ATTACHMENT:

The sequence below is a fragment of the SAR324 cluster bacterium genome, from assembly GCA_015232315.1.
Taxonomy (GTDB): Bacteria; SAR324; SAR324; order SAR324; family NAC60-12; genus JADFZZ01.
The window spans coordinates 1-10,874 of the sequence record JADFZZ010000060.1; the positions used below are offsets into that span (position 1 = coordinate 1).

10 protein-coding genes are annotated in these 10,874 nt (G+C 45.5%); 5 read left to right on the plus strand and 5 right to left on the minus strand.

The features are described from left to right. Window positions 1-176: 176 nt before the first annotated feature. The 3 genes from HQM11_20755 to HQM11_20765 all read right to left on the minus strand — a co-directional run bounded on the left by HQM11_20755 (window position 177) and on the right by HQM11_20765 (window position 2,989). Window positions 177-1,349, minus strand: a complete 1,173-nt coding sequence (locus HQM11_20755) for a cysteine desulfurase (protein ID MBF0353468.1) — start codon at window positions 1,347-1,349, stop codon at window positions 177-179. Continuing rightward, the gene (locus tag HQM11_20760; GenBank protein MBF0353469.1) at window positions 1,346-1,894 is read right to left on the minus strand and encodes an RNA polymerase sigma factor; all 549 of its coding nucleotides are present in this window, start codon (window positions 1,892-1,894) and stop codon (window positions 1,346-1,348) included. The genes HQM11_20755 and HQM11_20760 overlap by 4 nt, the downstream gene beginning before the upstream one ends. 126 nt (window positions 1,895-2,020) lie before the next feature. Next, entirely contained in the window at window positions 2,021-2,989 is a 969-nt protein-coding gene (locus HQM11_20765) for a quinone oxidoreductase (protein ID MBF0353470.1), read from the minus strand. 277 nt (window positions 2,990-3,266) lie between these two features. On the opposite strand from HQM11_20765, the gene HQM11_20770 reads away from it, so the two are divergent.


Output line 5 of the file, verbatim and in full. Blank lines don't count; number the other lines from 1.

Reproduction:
The features are described from left to right. Window positions 1-176: 176 nt before the first annotated feature. The 3 genes from HQM11_20755 to HQM11_20765 all read right to left on the minus strand — a co-directional run bounded on the left by HQM11_20755 (window position 177) and on the right by HQM11_20765 (window position 2,989). Window positions 177-1,349, minus strand: a complete 1,173-nt coding sequence (locus HQM11_20755) for a cysteine desulfurase (protein ID MBF0353468.1) — start codon at window positions 1,347-1,349, stop codon at window positions 177-179. Continuing rightward, the gene (locus tag HQM11_20760; GenBank protein MBF0353469.1) at window positions 1,346-1,894 is read right to left on the minus strand and encodes an RNA polymerase sigma factor; all 549 of its coding nucleotides are present in this window, start codon (window positions 1,892-1,894) and stop codon (window positions 1,346-1,348) included. The genes HQM11_20755 and HQM11_20760 overlap by 4 nt, the downstream gene beginning before the upstream one ends. 126 nt (window positions 1,895-2,020) lie before the next feature. Next, entirely contained in the window at window positions 2,021-2,989 is a 969-nt protein-coding gene (locus HQM11_20765) for a quinone oxidoreductase (protein ID MBF0353470.1), read from the minus strand. 277 nt (window positions 2,990-3,266) lie between these two features. On the opposite strand from HQM11_20765, the gene HQM11_20770 reads away from it, so the two are divergent.